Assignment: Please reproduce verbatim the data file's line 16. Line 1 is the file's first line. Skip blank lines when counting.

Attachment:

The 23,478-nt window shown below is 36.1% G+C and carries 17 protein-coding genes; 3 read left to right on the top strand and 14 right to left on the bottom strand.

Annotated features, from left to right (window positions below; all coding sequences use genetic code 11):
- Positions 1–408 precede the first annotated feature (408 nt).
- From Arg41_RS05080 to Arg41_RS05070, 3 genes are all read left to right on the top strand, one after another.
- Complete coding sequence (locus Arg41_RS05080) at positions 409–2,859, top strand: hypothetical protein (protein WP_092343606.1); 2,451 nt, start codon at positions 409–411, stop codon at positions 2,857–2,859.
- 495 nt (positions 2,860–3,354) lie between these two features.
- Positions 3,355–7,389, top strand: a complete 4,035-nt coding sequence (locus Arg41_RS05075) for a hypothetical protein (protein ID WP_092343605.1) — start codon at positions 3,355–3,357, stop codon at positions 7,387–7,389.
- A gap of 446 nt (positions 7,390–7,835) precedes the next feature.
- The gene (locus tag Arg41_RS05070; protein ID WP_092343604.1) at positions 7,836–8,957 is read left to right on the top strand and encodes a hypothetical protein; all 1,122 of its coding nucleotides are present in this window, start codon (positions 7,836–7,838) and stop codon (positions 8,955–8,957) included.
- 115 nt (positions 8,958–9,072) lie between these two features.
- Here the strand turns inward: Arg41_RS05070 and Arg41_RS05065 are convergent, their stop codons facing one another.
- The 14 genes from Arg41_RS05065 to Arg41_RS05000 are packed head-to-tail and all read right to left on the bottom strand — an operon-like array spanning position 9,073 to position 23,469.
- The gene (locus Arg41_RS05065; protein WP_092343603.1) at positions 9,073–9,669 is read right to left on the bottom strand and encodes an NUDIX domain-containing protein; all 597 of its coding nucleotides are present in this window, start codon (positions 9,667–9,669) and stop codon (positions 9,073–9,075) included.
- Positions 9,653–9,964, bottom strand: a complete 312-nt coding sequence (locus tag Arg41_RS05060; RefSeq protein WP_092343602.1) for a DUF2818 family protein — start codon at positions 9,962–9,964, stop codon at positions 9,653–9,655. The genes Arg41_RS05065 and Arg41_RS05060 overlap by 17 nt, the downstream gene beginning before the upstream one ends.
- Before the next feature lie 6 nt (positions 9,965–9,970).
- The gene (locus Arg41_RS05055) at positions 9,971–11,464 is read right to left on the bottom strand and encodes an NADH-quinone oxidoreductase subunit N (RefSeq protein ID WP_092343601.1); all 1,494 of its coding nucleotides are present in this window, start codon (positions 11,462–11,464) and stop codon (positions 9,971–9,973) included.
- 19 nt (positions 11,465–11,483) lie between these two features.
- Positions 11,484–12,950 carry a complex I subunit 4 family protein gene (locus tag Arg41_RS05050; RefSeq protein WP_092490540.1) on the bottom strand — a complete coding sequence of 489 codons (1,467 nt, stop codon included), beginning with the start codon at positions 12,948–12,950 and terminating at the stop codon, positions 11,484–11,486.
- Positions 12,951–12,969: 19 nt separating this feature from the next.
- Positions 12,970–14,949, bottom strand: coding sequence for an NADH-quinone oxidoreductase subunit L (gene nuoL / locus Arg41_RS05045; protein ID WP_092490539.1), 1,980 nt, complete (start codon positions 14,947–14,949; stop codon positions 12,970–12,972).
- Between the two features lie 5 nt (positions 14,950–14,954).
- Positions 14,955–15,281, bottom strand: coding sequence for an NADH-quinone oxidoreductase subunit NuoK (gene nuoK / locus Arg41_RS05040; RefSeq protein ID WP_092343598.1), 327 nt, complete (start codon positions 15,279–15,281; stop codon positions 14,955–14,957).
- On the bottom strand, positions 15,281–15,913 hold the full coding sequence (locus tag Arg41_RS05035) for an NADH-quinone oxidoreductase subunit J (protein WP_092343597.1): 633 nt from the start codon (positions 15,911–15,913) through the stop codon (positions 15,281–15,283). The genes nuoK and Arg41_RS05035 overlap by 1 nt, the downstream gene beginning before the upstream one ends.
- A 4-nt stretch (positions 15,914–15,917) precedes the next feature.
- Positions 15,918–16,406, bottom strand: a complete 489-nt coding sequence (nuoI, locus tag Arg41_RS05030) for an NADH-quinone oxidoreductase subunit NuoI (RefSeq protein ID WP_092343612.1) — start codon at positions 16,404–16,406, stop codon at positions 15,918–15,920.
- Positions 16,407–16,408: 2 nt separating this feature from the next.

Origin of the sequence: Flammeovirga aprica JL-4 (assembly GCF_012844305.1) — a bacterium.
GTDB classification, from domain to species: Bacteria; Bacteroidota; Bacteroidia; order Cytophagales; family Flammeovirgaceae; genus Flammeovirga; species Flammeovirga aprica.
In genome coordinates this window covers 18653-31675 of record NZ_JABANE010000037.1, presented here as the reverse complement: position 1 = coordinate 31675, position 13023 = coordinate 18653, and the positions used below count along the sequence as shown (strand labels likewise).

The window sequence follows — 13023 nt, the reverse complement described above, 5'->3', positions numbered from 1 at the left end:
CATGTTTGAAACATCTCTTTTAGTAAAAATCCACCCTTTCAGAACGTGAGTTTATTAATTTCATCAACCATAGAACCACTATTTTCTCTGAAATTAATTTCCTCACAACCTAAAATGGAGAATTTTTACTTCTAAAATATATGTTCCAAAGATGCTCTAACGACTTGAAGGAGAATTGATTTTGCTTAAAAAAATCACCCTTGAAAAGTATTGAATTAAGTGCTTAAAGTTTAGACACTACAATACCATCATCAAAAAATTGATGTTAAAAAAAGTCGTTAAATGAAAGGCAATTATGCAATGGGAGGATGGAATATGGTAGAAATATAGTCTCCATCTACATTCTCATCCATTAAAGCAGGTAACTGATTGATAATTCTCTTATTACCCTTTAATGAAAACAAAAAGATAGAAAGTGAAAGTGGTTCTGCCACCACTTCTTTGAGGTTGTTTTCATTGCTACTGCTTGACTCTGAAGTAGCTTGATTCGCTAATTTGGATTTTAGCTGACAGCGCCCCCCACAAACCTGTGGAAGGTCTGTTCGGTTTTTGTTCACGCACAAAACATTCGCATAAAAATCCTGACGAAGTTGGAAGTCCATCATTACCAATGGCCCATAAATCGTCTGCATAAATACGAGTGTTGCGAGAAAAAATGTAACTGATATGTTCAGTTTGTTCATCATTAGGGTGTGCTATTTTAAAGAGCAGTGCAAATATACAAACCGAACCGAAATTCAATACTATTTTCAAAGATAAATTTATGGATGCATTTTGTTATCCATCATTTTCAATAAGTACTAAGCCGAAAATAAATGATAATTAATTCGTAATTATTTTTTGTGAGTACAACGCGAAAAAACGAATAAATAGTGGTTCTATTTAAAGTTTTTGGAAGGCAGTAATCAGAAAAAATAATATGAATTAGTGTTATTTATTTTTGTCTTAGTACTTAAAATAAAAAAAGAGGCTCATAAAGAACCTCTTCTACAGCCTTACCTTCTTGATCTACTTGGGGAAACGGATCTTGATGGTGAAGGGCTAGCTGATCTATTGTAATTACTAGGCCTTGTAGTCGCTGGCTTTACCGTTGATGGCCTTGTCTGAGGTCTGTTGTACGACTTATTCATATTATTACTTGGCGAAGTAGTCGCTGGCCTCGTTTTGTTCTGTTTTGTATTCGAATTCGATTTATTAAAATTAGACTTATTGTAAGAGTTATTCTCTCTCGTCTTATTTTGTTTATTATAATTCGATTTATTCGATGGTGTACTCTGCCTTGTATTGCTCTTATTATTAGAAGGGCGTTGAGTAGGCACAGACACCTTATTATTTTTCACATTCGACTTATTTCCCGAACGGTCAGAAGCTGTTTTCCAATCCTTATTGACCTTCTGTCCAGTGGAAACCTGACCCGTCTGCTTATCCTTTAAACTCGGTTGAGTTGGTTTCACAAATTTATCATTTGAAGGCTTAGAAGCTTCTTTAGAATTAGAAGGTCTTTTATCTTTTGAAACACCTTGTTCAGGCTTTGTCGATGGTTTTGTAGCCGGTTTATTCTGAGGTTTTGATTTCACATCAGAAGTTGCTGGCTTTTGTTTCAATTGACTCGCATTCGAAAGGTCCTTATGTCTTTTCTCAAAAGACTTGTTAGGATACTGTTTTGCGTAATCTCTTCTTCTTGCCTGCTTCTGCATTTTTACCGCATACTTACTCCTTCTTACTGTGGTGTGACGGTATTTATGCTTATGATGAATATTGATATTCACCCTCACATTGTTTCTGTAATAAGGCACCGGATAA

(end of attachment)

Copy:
- The gene (locus Arg41_RS05055) at positions 9,971–11,464 is read right to left on the bottom strand and encodes an NADH-quinone oxidoreductase subunit N (RefSeq protein ID WP_092343601.1); all 1,494 of its coding nucleotides are present in this window, start codon (positions 11,462–11,464) and stop codon (positions 9,971–9,973) included.